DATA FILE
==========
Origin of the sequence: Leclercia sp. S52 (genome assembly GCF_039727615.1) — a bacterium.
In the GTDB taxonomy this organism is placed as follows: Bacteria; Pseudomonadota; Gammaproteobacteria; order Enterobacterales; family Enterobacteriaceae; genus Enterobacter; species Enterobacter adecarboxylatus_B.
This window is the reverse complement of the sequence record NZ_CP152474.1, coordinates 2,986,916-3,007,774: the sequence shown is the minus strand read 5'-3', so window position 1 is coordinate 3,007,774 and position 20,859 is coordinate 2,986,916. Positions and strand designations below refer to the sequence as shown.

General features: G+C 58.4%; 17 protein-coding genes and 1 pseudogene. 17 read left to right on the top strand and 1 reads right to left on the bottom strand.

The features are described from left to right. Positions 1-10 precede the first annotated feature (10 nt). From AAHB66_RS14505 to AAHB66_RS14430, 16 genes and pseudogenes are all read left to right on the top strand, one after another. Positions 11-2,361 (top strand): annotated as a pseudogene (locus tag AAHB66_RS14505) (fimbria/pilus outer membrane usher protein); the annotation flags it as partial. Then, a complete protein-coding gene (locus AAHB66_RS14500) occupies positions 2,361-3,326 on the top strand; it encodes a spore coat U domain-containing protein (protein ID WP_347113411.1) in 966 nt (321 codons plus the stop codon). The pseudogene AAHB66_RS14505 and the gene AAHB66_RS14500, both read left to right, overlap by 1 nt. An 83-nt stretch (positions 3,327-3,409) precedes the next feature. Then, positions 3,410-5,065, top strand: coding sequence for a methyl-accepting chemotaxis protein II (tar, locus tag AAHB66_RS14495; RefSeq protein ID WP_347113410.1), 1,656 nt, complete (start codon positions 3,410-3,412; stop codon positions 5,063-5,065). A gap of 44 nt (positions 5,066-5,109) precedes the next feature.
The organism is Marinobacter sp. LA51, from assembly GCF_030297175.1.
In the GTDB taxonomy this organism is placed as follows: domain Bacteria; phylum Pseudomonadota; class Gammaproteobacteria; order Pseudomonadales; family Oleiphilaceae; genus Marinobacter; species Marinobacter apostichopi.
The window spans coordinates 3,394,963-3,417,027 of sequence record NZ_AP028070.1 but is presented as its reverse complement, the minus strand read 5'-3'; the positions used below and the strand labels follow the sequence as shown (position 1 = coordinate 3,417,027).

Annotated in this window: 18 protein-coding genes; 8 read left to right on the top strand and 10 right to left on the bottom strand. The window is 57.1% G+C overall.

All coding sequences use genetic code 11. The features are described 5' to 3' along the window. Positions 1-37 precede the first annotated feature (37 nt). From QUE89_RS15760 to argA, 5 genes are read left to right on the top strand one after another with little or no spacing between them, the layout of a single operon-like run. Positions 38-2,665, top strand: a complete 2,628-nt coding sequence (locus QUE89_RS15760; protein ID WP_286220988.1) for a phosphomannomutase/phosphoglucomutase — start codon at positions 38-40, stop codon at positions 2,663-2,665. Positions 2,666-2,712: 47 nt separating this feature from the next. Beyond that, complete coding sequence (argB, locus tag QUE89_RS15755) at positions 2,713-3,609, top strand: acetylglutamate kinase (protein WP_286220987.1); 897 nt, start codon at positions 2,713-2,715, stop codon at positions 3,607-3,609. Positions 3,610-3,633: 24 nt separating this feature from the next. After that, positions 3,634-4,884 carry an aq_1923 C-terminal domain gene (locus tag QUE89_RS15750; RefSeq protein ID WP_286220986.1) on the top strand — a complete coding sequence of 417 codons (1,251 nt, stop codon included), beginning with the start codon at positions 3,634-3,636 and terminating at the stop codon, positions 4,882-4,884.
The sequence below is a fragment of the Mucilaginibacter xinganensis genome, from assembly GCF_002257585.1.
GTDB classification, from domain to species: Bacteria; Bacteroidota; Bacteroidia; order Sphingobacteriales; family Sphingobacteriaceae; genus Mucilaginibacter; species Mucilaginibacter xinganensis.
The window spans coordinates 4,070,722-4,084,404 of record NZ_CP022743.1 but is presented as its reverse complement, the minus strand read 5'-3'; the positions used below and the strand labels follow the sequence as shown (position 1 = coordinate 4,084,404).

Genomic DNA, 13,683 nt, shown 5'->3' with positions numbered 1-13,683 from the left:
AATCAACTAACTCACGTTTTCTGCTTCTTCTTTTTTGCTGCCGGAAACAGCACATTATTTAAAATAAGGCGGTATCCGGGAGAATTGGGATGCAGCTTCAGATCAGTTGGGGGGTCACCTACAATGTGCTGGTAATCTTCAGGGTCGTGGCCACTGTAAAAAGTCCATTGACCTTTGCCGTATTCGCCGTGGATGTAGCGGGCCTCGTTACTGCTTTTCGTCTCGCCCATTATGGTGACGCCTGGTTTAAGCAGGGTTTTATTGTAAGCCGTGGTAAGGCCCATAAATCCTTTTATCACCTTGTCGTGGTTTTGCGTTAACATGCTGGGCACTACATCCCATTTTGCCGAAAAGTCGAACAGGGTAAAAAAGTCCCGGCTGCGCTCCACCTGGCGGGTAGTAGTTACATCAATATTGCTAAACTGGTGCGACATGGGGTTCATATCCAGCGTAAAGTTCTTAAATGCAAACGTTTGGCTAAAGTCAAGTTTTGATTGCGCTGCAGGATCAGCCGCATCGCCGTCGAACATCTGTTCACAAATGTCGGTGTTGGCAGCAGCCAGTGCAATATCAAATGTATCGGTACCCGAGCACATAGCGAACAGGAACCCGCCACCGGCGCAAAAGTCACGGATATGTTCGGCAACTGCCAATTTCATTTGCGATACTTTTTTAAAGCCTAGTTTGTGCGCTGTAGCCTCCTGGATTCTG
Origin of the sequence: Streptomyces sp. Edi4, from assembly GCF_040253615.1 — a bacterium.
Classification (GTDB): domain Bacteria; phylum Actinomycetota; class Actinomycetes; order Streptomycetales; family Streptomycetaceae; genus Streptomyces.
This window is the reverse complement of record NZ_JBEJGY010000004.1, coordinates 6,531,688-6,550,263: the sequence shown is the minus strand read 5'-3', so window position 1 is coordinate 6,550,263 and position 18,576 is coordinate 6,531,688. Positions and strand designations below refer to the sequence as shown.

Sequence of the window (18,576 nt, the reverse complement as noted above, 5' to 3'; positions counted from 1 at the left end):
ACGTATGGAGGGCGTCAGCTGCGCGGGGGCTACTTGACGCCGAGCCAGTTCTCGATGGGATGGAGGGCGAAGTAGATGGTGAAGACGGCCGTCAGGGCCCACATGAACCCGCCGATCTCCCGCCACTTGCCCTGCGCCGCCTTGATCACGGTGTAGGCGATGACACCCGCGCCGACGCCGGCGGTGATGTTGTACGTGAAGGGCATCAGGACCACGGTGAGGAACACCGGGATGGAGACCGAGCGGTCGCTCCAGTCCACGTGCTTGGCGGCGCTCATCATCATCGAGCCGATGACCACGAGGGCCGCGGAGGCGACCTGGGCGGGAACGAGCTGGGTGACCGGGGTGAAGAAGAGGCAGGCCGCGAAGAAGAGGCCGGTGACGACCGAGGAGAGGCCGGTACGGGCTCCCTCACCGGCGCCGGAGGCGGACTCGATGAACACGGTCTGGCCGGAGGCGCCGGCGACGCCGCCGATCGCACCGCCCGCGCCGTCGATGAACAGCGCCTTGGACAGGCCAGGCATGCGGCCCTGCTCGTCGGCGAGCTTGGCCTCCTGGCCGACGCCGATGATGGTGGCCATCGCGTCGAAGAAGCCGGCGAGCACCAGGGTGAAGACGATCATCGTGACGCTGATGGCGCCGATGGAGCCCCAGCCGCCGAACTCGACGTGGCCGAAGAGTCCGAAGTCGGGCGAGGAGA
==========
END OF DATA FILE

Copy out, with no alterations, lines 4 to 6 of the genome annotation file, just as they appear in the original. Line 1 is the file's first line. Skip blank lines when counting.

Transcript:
General features: G+C 58.4%; 17 protein-coding genes and 1 pseudogene. 17 read left to right on the top strand and 1 reads right to left on the bottom strand.

The features are described from left to right. Positions 1-10 precede the first annotated feature (10 nt). From AAHB66_RS14505 to AAHB66_RS14430, 16 genes and pseudogenes are all read left to right on the top strand, one after another. Positions 11-2,361 (top strand): annotated as a pseudogene (locus tag AAHB66_RS14505) (fimbria/pilus outer membrane usher protein); the annotation flags it as partial. Then, a complete protein-coding gene (locus AAHB66_RS14500) occupies positions 2,361-3,326 on the top strand; it encodes a spore coat U domain-containing protein (protein ID WP_347113411.1) in 966 nt (321 codons plus the stop codon). The pseudogene AAHB66_RS14505 and the gene AAHB66_RS14500, both read left to right, overlap by 1 nt. An 83-nt stretch (positions 3,327-3,409) precedes the next feature. Then, positions 3,410-5,065, top strand: coding sequence for a methyl-accepting chemotaxis protein II (tar, locus tag AAHB66_RS14495; RefSeq protein ID WP_347113410.1), 1,656 nt, complete (start codon positions 3,410-3,412; stop codon positions 5,063-5,065). A gap of 44 nt (positions 5,066-5,109) precedes the next feature.
The organism is Marinobacter sp. LA51, from assembly GCF_030297175.1.